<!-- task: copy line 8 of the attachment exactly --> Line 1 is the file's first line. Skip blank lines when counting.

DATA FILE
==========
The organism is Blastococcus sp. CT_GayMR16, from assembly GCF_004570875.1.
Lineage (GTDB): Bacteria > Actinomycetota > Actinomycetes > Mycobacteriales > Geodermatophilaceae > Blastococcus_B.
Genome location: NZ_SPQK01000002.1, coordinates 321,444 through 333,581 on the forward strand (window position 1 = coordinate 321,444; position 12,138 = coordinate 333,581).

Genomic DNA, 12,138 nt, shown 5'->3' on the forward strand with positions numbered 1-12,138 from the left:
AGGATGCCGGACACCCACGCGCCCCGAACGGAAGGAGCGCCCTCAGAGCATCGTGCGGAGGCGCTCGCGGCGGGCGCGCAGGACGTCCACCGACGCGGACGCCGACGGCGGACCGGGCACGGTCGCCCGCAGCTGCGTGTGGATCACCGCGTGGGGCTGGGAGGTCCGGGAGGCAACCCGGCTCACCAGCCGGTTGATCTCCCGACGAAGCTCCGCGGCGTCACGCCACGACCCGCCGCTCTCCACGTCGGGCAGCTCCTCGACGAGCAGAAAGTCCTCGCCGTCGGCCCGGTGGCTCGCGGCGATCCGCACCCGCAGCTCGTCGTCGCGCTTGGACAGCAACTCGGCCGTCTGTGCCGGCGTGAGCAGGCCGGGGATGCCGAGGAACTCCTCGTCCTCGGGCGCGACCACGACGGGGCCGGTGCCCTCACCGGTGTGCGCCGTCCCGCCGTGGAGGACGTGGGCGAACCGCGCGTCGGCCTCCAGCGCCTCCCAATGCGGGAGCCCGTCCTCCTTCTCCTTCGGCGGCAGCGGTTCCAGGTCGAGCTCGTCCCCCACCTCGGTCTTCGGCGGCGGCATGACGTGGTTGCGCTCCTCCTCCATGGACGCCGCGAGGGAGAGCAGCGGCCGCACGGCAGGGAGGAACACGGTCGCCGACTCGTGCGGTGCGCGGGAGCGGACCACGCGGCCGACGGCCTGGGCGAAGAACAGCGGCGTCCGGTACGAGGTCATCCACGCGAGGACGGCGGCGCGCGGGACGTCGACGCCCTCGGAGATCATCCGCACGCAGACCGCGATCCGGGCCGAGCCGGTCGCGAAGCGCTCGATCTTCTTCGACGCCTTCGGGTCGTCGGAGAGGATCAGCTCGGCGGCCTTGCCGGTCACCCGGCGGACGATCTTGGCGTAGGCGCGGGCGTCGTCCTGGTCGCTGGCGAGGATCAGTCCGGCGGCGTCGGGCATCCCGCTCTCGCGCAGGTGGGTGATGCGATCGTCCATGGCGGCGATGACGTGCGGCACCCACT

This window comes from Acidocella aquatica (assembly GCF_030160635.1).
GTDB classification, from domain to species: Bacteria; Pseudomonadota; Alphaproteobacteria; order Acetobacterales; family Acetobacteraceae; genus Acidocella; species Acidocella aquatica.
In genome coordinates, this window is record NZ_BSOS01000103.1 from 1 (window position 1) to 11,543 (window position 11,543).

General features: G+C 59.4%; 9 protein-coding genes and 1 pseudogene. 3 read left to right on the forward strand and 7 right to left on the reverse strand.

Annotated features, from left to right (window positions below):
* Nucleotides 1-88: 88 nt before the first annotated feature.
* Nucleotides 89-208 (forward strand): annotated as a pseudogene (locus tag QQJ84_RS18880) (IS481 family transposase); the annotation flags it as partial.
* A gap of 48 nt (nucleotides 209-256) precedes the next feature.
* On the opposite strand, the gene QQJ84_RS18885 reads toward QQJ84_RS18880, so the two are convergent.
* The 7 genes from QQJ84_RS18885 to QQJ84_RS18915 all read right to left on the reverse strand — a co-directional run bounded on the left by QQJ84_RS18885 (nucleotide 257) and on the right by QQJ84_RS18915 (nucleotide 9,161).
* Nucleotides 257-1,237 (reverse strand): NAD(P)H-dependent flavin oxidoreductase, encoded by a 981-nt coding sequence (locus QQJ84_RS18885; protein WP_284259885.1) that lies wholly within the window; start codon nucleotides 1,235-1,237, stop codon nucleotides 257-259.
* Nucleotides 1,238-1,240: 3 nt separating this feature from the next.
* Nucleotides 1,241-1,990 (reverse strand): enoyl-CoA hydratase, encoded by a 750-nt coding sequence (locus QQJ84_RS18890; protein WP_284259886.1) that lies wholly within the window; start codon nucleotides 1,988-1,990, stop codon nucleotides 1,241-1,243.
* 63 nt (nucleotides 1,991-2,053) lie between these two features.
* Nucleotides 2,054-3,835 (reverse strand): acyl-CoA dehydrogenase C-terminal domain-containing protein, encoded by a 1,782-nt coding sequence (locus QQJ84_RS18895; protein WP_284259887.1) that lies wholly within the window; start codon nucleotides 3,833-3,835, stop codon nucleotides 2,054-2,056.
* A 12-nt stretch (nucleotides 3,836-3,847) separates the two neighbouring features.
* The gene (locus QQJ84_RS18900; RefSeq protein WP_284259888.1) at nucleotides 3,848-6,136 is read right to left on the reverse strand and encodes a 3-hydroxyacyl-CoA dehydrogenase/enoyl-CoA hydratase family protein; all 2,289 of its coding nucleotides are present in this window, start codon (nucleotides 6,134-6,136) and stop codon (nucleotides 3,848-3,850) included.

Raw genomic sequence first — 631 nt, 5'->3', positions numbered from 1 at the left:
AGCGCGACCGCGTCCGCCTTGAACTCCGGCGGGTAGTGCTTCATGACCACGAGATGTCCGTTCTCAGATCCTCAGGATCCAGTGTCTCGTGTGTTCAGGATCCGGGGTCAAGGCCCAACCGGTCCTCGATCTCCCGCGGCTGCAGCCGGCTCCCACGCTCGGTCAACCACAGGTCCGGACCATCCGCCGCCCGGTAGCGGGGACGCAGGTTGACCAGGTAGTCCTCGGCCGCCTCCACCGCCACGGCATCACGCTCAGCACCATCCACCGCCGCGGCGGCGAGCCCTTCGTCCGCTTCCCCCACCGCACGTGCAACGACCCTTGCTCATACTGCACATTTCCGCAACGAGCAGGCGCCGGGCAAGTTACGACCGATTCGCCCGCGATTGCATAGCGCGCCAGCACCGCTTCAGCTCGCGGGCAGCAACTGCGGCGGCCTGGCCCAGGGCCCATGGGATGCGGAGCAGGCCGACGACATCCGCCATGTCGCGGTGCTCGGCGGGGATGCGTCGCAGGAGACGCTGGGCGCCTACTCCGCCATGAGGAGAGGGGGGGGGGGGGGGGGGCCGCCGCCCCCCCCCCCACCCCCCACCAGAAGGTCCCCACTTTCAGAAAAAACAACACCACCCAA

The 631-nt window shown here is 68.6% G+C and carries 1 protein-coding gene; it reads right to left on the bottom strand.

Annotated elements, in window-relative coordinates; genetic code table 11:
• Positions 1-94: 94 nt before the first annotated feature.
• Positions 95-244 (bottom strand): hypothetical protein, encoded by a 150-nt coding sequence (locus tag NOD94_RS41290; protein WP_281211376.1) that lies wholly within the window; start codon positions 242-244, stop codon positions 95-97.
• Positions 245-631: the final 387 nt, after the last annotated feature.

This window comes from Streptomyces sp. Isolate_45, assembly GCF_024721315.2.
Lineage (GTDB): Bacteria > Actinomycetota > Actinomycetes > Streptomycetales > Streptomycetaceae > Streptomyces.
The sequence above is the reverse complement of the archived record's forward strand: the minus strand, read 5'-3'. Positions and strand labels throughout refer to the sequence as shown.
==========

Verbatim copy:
In genome coordinates, this window is record NZ_BSOS01000103.1 from 1 (window position 1) to 11,543 (window position 11,543).